The Mayo Clinic says 50 to 70 percent of us spend more than six hours a day sitting. Meanwhile, up to 35 percent of us spend more than four hours sitting at a screen.
Though we’re not 100 percent sure why, research shows this much sitting is harmful to our health. In fact, a study by the National Health and Nutrition Examination surveys said if Americans cut their daily sitting time in half, their life expectancy would increase by two years.
For one, when you sit the largest muscles of your body are relaxed, meaning they take up less glucose from the blood, ultimately increasing your chance of Type 2 diabetes. There’s also a correlation between prolonged daily sitting and obesity.
Even if you’re not overweight with Type 2 diabetes, at the very least, sitting too much often results in pain, often stemming from your hip flexors that inevitably start to tighten up. Perpetually tight hip flexors then change the way you walk and can even lead to poor balance. It can also contribute to lower back and knee pain. Talk to anyone with back problems and they’ll tell you: Sitting is the worst!
While a certain amount of sitting might be inevitable to your job and your life, here are some tips to get you sitting less than is absolutely required:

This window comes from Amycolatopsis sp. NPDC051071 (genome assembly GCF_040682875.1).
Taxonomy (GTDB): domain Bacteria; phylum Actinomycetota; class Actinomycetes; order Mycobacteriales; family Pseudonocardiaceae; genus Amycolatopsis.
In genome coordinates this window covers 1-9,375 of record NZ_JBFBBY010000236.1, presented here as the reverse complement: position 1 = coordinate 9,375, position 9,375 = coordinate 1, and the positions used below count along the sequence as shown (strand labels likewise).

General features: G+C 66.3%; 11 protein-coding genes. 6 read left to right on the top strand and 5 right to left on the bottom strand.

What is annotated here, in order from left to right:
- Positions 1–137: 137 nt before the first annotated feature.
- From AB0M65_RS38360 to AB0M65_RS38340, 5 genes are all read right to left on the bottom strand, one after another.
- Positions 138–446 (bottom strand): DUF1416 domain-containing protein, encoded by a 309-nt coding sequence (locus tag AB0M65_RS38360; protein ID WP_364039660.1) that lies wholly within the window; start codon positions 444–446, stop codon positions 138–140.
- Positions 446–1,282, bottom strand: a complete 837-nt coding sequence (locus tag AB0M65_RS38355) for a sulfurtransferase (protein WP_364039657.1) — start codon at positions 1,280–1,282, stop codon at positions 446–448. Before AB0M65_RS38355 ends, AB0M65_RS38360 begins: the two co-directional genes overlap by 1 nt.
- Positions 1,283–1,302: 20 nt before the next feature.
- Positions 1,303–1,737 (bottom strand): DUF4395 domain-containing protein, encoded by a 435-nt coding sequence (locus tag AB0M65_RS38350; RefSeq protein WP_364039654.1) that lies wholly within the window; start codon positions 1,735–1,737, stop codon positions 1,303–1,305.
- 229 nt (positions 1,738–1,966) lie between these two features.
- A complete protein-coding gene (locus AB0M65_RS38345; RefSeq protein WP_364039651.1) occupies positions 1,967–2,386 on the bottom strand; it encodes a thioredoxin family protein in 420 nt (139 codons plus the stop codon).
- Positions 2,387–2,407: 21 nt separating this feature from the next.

5. Set deliberate stand breaks
Think about the way you feel when you get off a 5-hour flight after being crammed against a large human being and the window. Your body feels like someone beat it up, right?
If this is your regular life—sitting for hours without standing—consider setting a timer that signals you to stand upon and hour at minimum, stretch and walk around for five minutes to 10 minutes.
4. Standing-sitting desk combo
Standing desks, and even treadmill desks, are becoming more and more popular, as they get you standing, or even doing some light walking as you’re working at your computer.
Despite their popularity, many people say they can’t focus on certain computer tasks, for example, when they’re standing, let alone walking.
Consider having two options for work stations: One where you stand and one where you sit. At the very least, when you’re doing simpler, mindless tasks, like answering emails, maybe you can stand up, and when you need to sit for more challenging stuff on the brain, have a seat.
3. Stand up on the phone
If you have tried a standing desk and just can’t focus at your computer when you’re standing, then at the very least, commit to taking all your work calls standing up. Or create a more general habit of standing any time you’re on your phone.
2. Walking meetings
Often times work meetings are done over coffee, which of course means more sitting. Try a walking meeting instead if it’s practical for the meeting’s intension. Sometimes it’s easier to have difficult conversations as you’re walking next to each other, instead of staring at each other’s eyes the whole time.
1. Wander the airport
If you travel for work, whenever you get off the airplane on a layover, spend 20 minutes talking around the airport instead of immediately re-planting yourself in a seated position at a restaurant. If you have a long layover, go eat in another terminal of the airport, so you’re forced to walk there and then walk back again to catch your next flight.